For defense contractors, January 1, 2018 brought with it not only a new year, but also a new era – an era in which contractors must comply with the entire set of more detailed cybersecurity requirements under Defense Federal Acquisition Regulation Supplement (DFARS) 252.204-7012. As we have flagged before on Data Matters, this DFRAS provision applies to all Department of Defense (DOD) contracts (except for those involving commercial, off-the-shelf items) and places a number of substantial obligations on contractors, including that they comply with the security requirements in National Institute of Standards and Technology (NIST) Special Publication (SP) 800-171, “Protecting Controlled Unclassified Information in Nonfederal Information Systems and Organizations,” and report certain cyber incidents to DOD.
With the requirements now in force, defense contractors have turned their attention from preparing for the compliance deadline to making sure they stay on top of their obligations in a world of constantly changing threats and technologies. Recently, DOD took two important steps to help contractors in this latter regard, updating its frequently asked questions (FAQs) about the DFARS cybersecurity requirements and issuing draft guidance for procurements requiring the implementation of NIST SP 800-171.
Although a full discussion of these FAQs and draft guidance is beyond the scope of this short piece, they are both well worth a read. The draft guidance – on which DOD is seeking comments by May 31, 2018 – contains two documents. The first, titled DOD Guidance for Reviewing System Security Plans and the NIST SP 800-171 Security Requirements Not Yet Implemented (hereinafter, “DOD Guidance”) prioritizes “the NIST SP 800-171 security requirements; addresses the method(s) to implement the security requirements; and when applicable, provides clarifying information for security requirements that are frequently misunderstood.” The second document, titled Assessing the State of a Contractor’s Internal Information System in a Procurement Action, then describes how the DOD Guidance may be used to assess a contractor during a procurement. These are key tools for any contractor.
The FAQs also cover a number of important topics – from the responsibilities of primes to flow down the DFARS requirements and to audit their sub-contractors (#8, #17, #19) to what to do when the DFARS requirements that have been flowed down to a foreign sub-contractor conflict with that sub’s local laws (#9) to how the DFARS requirements may interact with HIPAA (#34).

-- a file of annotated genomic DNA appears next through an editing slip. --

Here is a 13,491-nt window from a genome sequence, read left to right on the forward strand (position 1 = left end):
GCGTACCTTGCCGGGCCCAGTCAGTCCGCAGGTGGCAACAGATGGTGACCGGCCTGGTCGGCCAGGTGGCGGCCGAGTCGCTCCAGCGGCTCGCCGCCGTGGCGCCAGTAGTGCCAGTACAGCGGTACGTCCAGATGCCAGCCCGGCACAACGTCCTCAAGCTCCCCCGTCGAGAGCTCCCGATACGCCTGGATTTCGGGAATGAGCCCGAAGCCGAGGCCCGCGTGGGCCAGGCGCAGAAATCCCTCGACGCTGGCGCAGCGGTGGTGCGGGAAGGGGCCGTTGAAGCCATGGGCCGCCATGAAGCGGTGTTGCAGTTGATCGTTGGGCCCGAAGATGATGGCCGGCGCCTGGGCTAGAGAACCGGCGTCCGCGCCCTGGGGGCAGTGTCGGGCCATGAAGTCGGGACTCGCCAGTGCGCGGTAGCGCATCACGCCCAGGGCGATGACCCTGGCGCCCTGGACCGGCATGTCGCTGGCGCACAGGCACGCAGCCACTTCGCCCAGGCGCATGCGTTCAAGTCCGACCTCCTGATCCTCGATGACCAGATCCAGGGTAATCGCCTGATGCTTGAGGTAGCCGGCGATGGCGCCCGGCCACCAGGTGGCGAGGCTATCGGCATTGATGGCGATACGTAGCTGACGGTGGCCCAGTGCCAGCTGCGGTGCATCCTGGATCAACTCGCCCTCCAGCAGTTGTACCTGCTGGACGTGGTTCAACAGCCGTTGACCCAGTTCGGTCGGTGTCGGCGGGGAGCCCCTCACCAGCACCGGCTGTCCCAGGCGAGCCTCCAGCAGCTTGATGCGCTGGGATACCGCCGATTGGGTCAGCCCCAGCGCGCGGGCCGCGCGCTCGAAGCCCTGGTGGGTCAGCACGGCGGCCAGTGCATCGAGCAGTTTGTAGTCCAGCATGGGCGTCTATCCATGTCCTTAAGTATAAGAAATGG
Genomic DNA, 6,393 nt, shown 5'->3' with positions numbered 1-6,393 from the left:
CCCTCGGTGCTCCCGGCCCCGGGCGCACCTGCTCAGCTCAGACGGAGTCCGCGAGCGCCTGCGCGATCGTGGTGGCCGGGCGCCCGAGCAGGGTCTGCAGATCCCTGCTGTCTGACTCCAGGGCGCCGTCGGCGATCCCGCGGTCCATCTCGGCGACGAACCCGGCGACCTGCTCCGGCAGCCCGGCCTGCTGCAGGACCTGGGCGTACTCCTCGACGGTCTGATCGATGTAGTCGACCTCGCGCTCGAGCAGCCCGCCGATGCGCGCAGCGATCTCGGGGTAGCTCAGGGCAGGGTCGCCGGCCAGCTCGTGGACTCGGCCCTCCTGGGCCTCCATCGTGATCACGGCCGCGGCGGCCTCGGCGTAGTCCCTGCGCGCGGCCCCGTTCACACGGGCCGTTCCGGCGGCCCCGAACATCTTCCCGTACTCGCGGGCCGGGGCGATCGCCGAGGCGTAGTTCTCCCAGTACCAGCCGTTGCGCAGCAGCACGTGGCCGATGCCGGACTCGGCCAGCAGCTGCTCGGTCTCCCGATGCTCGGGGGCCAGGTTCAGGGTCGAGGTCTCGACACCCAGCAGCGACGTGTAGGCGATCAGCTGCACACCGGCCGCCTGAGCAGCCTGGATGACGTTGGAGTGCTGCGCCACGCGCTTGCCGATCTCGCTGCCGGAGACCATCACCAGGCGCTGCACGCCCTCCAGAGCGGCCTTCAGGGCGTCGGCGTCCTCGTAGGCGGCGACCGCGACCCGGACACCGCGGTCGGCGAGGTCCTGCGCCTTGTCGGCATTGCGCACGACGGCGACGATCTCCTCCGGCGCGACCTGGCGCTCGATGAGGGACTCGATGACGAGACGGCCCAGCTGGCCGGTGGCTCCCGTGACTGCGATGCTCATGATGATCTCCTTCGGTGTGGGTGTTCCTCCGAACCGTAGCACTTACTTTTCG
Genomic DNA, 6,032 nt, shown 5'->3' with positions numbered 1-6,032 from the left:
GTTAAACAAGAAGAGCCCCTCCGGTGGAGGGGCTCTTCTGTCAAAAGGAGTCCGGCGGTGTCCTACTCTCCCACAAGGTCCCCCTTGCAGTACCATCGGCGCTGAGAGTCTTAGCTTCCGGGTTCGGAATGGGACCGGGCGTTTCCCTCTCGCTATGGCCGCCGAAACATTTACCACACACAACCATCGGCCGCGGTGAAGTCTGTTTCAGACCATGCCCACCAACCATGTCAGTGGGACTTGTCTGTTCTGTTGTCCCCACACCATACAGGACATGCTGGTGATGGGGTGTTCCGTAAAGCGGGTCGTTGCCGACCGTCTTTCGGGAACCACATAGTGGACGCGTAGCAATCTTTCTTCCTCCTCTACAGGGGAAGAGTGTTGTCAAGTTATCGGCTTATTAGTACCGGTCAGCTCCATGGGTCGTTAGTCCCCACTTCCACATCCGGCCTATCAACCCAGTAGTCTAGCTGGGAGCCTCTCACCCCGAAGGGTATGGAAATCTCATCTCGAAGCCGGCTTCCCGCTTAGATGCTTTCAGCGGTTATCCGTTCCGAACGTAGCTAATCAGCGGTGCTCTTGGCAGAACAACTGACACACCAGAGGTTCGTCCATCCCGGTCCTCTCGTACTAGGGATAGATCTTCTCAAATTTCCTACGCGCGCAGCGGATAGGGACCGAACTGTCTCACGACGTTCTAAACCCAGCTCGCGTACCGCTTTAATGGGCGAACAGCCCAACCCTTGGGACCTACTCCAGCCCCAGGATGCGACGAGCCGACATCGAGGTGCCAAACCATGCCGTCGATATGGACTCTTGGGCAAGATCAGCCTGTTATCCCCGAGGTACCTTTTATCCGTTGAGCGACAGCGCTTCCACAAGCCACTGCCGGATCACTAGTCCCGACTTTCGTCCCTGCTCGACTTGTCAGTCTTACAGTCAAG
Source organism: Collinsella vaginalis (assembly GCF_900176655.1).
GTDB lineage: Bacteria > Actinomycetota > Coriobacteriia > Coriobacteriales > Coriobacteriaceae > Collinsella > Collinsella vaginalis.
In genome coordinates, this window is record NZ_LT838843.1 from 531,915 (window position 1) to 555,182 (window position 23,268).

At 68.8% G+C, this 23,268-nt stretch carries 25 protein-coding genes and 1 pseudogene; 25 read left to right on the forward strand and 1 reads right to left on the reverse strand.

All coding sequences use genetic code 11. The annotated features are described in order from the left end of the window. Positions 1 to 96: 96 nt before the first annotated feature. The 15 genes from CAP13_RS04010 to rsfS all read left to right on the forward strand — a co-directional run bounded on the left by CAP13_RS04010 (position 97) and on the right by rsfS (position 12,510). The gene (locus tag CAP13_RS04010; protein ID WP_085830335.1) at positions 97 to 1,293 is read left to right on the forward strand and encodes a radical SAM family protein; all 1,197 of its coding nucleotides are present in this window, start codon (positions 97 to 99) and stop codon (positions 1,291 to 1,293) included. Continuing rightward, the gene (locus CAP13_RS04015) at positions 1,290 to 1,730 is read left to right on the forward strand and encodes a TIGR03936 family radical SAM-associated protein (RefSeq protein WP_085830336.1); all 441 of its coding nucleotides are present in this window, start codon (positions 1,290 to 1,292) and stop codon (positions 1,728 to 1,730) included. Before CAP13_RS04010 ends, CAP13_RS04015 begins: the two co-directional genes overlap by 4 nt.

We believe the new FAQs concerning cyber incident reporting are of particular interest. Under the DFARS cybersecurity provision, contractors must report certain cyber incidents to DOD within 72 hours; the provision further defines cyber incidents as “actions taken through the use of computer networks that result in a compromise or an actual or potentially adverse effect on an information system and/or the information residing therein.” One FAQ (#35) makes clear that “the discovery of malware on a contractor information system or network that was not blocked” is an event with a “potentially adverse effect,” even though the malware “may or may not have affected covered defense information.” Another FAQ (#36) makes clear that the following situation would constitute a “potentially adverse effect”: a “workstation without covered defense information,” but that is part of a contractors covered information system, “has antivirus software installed and operating, but malware gets through the antivirus software and gets installed and not activated on the workstation” without covered defense information. In short, FAQs like these (and others in the new document) make clear the substantial breadth of the DFARs reporting requirement – “potentially adverse effects” are not merely those where a contractor thinks there may have been an incident, but just hasn’t gotten to the bottom of it. Rather, the FAQs make clear that this part of the reporting trigger covers the installation of malware even if it remains inactive.
The new information released by DOD thus underscores what contractors already knew – DOD takes cybersecurity very seriously. Given this, and the potential consequences of noncompliance – e.g., termination, False Claims Act investigations and lawsuits, suspension and debarment – contractors must show an equally serious commitment to protecting DOD’s information and safeguarding their networks.